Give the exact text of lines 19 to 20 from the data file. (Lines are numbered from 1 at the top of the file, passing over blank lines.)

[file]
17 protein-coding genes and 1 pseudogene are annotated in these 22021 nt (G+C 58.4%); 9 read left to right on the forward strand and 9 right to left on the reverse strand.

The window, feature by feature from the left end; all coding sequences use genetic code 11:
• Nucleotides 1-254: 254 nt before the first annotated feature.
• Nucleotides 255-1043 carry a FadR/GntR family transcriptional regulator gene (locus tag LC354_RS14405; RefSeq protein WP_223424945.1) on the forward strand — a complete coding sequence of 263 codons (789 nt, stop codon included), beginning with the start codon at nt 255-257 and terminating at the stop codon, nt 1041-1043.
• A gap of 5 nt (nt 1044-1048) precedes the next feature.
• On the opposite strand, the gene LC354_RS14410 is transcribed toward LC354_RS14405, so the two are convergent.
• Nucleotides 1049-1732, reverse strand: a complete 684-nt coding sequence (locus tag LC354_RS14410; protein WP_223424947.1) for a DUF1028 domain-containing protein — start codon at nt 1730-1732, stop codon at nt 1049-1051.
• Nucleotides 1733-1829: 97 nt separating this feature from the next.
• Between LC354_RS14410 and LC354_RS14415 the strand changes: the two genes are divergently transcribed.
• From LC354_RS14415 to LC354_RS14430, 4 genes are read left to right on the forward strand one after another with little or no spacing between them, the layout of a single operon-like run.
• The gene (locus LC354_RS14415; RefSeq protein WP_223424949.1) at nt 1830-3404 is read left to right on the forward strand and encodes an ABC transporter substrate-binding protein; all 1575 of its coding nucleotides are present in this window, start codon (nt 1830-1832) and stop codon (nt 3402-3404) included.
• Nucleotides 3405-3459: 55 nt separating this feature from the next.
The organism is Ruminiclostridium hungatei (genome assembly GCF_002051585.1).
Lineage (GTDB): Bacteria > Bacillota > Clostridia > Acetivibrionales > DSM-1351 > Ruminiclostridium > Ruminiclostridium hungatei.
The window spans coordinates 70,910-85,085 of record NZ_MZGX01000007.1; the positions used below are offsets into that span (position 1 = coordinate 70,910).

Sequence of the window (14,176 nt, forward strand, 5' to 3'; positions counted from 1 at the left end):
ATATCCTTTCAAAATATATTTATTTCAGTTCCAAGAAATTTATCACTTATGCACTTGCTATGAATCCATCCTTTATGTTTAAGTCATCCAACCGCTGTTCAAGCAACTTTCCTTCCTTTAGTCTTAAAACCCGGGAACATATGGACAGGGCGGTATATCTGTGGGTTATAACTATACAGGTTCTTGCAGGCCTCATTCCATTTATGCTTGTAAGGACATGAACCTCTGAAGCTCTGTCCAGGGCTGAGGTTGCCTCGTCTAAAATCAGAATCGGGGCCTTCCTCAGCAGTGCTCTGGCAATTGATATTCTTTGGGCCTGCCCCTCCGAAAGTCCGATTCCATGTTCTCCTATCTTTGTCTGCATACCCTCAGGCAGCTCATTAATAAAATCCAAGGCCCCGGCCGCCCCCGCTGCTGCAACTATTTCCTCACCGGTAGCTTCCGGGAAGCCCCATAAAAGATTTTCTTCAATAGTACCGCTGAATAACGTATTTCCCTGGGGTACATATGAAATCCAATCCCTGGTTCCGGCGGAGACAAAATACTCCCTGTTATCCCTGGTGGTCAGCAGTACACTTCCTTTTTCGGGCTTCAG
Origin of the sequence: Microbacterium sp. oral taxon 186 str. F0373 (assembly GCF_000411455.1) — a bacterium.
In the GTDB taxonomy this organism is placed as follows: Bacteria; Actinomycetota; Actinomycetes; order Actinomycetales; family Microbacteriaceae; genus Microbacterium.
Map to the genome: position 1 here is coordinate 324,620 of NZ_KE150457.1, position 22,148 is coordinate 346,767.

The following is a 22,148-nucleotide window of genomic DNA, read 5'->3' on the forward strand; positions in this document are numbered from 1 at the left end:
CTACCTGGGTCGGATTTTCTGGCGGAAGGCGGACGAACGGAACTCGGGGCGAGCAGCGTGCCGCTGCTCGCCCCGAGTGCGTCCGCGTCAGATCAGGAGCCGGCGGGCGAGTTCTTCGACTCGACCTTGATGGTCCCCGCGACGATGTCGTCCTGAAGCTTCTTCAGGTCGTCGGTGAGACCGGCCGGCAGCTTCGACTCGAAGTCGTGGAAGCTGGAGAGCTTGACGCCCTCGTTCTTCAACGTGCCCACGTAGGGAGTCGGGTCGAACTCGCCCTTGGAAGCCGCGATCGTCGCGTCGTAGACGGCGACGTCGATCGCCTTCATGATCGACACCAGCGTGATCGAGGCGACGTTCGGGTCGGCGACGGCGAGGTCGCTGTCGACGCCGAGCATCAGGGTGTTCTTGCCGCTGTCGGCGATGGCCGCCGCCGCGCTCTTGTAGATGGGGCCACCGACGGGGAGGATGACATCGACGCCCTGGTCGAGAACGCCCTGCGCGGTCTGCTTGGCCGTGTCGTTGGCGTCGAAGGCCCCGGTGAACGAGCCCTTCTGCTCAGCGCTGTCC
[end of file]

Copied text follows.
In the GTDB taxonomy this organism is placed as follows: Bacteria; Actinomycetota; Actinomycetes; order Actinomycetales; family Microbacteriaceae; genus Microbacterium.
Map to the genome: position 1 here is coordinate 324,620 of NZ_KE150457.1, position 22,148 is coordinate 346,767.